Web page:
GAA Football

Enda McGinley on the evolution of the Gaelic football glove

The Gaelic footballer's glove has come a long way since the days of the woolly

MY children have started attending the club’s U6s. Fun times. If ever a sight manages to fill you with joy and fear in equal measure, it is a field full of U10s, U8s and U6s. All the hope in the world on one pitch and all the madness.

The coaches, in as fine an example of dedication and optimism as you are likely to see, go about their business with patience and care and, amazingly, you see the children engage and the skills begin to progress.

As a parent, of course, any new activity inevitably leads to requests for ‘new stuff’. Goalposts, jerseys, shorts, socks, water bottles and Under Armour have all been mentioned in the past weeks in my house.

The most urgent request has been for gloves, although I think this has less to do with superior grip and more the lovely northerly winds we have been enjoying of late.

Getting your children their first pair of gloves inevitably brings you back to your own childhood. The glove that stood out from my youth was the old-fashioned woolly kind.

Like Puma King boots, large navy knee supports, smell of deep heat, shorts closer to Speedos or jerseys closer to tents, the woolly glove deserves its place in any GAA hall of fame.

It was the glove of choice for many years simply out of the virtue of there being nothing else.

It had several stand-out ‘qualities’. Firstly, the material was usually like one of those rough itchy sweaters that your aunt that doesn’t like you bought for you.

I presume it must have been made from some sort of leftover grain sack that was at the factory when the glove manufacturers moved in.

The ‘elastic’ cuff was another interesting feature in that it would lose all semblance of elasticity if allowed to get wet – a slight design failure given the gloves’ primary usage and one that led to healthy sales of insulating tape across the country.

That wasn’t a bad thing as these gloves were also spotted regularly on building sites such was their robust nature.

They even brought out a special edition, same material just different colours. These were perhaps one of the first signs of true ‘coolness’ on the GAA field.

Presumably a limited edition, they were as hard to get a hold of as the wet ball you were trying to catch with them, but this only served to enhance their ‘pitch cred’.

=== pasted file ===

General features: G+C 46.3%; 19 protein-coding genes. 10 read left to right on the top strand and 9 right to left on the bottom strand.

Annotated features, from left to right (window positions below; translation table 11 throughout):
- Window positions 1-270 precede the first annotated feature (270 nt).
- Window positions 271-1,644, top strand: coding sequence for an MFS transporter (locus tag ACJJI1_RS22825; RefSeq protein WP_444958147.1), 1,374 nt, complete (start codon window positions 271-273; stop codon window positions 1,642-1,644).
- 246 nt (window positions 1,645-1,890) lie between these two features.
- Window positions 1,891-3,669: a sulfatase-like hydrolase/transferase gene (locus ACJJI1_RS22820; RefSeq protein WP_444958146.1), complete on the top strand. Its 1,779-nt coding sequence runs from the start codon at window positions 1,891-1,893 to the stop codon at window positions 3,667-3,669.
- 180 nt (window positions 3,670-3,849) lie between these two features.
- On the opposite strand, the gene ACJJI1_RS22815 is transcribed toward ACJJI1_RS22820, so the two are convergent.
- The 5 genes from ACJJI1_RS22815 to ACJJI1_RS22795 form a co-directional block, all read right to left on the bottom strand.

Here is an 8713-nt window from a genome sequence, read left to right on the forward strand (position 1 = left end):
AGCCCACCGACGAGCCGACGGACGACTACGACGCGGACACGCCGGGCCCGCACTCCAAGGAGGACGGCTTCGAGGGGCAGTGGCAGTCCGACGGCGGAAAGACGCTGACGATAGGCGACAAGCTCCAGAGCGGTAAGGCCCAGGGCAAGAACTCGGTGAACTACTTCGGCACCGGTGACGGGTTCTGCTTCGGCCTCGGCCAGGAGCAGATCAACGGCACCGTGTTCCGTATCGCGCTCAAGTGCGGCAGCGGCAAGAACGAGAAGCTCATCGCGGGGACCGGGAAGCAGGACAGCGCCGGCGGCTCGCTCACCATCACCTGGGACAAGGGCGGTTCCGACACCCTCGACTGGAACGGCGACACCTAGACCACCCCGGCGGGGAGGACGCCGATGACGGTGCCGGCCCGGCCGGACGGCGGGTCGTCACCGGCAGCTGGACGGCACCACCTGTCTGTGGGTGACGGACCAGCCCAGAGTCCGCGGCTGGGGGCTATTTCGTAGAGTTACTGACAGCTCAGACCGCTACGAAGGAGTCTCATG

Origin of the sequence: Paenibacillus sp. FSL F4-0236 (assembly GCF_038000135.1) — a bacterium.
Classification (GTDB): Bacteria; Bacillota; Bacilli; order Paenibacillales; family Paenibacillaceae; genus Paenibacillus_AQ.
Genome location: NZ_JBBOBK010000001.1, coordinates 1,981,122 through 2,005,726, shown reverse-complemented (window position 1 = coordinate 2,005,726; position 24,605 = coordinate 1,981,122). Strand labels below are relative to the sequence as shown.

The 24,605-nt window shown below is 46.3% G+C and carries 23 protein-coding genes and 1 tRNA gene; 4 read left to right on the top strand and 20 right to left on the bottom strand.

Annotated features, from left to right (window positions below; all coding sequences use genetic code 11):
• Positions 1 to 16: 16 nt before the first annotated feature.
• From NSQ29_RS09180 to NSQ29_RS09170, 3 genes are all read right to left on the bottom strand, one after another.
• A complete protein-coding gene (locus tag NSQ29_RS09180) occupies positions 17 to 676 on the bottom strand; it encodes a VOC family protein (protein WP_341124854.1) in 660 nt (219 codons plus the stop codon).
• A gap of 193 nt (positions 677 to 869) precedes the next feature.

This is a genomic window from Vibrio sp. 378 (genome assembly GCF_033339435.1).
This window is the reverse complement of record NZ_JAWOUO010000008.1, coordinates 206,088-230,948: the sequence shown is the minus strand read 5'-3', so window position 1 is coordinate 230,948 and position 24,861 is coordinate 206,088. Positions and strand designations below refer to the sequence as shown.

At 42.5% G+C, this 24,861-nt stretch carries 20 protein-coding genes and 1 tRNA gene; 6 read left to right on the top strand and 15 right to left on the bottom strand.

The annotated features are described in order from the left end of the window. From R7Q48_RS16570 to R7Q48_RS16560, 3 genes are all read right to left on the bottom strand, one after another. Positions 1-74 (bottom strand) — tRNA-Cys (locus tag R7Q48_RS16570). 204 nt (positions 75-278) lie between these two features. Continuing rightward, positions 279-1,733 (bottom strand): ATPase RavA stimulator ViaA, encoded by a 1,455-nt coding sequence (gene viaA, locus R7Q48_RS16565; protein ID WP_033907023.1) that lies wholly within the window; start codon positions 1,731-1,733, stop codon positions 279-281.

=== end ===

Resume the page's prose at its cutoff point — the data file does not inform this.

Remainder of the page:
Players eventually moved on, either giving up out of respect for the skin on their fingers or on the realisation that they were fairly poor in terms of their actual job of catching round leather things.

Step forward the era of the cloth gloves. Definitely a step up, but only in quite specific meteorological and pitch conditions.

Any mud rendered them useless and made it feel like you were carrying a kilo weight on each hand.

If it was only slightly damp you had to take a bottle of water and soak them and maintain this throughout the game.

These gloves also had a major elasticity problem so the insulating tape remained a key part of any kitbag.

The other issue was that they had a lifespan of about three games before the fingers appeared to have been taken a fancy to by a few giant moths.

In the right conditions, however, of properly wet but no mud, these gloves were majestic. In the era of black-only boots, the fact they didn’t look too fancy only added to their popularity.

The standard green or navy cloth glove had a cool cousin – the white cloth gloves.

These, depending on the local employment situation, were known as painters or meat factory gloves and could be hard enough to find.

‘Mugsy’, the epitomé of GAA cool, seemed to have an endless supply for a few years. They were almost see-through, but did have great grip and feel – though, again, only in those perfect “wet overhead, firm underfoot” conditions.

They were an even more elastic-free zone and so required taping from day one and had a life expectancy of about a day.

This should have deemed them useless, but their one-day effectiveness and coolness meant they often were rolled out for the big occasions.

There was also, of course, proper big goalkeeper gloves, but these were akin to playing football with one of those giant foam fingers. Barring actual keepers and, of course, Ciaran Whelan, they never caught on.

An additional but less mentioned drawback was the fact they were not much use when things turned heated. A fact obviously not lost on many goalkeepers who could be seen trying to get them off their hands as they ran towards the traditional skirmish/melee.

Always a sure sign they weren’t rushing in on a peace-keeping mission.

The wise man as always, could tell you stories of people putting on a fielding exhibition in lashing rain without a glove.

In my time, I remember Fay Devlin putting on just such a performance.

This led to many a corner-back fancying themselves to repeat the feat much to the joy of the waiting forward as the ball inevitably went through his hands.

This was quickly followed by a manager yelling at the defender, enquiring subtly where his hand garments may be and if he could kindly apply them at the earliest opportunity.

Inevitably, the gloves will be bought, but it’ll not be long until summer comes and they can learn the one tradition that remains steadfast – playing ball on a warm summer’s day with a bit of spittle on the hands.

Even the old-fashioned gloves never came close to that.

GAA Football

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